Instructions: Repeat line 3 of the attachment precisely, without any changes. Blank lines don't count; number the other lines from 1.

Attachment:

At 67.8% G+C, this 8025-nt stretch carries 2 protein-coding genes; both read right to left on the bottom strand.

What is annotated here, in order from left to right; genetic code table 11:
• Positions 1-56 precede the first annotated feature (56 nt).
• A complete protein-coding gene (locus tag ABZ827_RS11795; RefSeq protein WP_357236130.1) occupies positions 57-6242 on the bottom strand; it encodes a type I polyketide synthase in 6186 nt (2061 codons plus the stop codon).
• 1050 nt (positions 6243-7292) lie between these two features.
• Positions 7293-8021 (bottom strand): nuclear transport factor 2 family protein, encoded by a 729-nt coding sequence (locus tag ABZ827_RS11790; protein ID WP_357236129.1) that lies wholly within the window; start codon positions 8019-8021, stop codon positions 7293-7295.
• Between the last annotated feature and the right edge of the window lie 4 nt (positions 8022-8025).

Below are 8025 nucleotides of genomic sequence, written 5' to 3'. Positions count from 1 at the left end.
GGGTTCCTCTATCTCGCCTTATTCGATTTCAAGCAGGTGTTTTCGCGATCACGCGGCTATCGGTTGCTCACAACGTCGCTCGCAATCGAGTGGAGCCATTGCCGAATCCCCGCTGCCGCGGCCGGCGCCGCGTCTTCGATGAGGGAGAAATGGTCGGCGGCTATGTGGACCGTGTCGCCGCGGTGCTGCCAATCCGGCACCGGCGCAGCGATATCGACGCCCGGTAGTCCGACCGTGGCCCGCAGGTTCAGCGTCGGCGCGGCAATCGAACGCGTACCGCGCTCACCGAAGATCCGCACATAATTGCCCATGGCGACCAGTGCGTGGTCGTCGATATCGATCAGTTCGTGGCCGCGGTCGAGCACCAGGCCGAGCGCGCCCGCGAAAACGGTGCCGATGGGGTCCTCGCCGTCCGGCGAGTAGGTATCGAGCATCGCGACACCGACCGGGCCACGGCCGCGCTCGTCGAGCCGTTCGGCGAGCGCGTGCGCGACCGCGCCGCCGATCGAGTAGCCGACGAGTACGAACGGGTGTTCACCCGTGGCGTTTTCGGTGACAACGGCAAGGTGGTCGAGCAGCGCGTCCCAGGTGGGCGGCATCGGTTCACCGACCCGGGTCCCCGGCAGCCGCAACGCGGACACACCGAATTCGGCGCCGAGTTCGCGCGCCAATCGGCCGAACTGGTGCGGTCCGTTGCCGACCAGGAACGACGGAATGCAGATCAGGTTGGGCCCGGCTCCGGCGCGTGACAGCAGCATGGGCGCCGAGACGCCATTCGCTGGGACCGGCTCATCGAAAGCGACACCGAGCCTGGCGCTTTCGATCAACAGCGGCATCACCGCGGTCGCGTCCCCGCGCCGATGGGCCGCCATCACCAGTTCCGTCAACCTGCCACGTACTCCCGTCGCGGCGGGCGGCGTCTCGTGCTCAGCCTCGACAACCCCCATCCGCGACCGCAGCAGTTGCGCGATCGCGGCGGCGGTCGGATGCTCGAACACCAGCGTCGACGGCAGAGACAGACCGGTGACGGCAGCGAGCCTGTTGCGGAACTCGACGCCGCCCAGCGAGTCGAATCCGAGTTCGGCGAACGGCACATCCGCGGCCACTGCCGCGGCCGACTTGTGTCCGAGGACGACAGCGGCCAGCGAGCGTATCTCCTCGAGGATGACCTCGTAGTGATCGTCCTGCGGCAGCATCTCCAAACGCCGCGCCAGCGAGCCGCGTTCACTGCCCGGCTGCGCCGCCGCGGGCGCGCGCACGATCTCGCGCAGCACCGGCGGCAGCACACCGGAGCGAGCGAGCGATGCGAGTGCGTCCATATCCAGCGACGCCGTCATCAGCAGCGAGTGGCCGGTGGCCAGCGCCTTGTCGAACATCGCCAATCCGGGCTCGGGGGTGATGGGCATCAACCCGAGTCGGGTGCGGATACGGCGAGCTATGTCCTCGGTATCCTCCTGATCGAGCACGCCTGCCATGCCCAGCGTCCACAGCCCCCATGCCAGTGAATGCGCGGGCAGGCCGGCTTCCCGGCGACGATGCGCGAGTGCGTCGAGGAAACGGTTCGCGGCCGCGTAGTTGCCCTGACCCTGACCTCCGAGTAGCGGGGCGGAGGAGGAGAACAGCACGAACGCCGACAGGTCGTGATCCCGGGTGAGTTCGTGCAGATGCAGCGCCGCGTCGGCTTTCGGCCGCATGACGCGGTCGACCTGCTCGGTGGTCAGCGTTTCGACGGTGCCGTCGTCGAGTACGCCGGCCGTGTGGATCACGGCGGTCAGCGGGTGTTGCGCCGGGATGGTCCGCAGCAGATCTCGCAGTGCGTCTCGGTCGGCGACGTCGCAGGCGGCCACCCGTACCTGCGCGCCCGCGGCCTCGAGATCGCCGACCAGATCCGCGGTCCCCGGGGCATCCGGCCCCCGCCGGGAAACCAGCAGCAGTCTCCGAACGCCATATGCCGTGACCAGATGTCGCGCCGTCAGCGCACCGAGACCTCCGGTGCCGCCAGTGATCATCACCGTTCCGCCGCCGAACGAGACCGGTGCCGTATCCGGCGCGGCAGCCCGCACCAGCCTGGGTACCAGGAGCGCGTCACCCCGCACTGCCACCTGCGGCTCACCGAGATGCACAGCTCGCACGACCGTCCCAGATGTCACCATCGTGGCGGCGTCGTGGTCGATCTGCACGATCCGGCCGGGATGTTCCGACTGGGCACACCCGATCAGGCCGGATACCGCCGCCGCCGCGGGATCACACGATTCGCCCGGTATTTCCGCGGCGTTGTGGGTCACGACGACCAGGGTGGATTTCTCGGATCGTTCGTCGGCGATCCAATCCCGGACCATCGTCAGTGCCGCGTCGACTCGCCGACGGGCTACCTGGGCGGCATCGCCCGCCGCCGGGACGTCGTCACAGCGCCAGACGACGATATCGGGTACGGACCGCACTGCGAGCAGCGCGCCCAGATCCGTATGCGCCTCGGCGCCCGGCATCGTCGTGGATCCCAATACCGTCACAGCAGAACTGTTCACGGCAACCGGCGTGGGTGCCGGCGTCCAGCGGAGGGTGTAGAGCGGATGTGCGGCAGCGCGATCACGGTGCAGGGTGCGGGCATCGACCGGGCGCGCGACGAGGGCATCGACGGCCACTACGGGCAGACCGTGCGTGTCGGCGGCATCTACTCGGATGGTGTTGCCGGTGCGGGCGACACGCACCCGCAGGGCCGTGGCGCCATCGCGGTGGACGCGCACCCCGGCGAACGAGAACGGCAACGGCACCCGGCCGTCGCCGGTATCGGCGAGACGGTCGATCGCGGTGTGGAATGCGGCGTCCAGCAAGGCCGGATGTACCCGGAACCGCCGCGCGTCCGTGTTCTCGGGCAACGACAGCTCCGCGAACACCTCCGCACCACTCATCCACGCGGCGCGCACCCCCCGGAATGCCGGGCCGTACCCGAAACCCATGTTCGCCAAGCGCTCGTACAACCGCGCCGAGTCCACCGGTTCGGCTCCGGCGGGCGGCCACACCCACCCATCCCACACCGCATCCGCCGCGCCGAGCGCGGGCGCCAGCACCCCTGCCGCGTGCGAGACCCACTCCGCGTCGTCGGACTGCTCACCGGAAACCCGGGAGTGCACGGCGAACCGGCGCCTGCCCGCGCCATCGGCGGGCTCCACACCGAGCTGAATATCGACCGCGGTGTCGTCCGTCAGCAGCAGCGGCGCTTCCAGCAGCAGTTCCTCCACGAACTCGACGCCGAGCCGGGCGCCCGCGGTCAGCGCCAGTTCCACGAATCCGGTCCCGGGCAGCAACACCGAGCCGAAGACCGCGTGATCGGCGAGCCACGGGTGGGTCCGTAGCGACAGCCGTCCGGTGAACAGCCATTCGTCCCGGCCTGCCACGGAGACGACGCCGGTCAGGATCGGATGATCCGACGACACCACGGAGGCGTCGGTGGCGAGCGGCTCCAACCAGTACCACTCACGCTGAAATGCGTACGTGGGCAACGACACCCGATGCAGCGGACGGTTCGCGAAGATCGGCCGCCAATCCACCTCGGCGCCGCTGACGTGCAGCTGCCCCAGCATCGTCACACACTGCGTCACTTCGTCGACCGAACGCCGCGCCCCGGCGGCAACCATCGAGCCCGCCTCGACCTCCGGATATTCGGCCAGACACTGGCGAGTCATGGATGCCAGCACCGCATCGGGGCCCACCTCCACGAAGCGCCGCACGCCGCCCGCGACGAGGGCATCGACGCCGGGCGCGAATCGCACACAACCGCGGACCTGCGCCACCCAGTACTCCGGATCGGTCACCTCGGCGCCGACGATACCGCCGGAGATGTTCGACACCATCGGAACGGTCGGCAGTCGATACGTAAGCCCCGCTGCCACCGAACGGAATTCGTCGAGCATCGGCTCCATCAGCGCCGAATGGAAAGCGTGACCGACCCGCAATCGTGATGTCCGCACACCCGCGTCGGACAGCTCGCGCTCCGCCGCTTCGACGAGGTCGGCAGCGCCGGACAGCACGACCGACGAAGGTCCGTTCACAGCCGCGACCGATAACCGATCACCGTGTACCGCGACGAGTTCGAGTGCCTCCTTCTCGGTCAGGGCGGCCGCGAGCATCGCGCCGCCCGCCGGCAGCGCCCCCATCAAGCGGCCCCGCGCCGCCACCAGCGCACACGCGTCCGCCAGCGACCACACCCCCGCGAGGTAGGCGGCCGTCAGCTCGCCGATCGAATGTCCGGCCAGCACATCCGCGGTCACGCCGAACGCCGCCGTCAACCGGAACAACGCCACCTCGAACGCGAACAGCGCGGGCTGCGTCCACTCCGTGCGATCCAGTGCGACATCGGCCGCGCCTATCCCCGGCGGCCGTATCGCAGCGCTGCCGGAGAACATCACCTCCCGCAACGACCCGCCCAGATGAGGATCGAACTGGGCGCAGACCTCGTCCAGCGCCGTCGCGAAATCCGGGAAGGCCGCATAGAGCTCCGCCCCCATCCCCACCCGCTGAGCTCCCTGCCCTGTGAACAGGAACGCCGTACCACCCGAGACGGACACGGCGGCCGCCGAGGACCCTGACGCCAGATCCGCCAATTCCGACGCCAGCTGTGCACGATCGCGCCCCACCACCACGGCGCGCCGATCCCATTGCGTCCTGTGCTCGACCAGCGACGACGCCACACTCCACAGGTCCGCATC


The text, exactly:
• Positions 1-56 precede the first annotated feature (56 nt).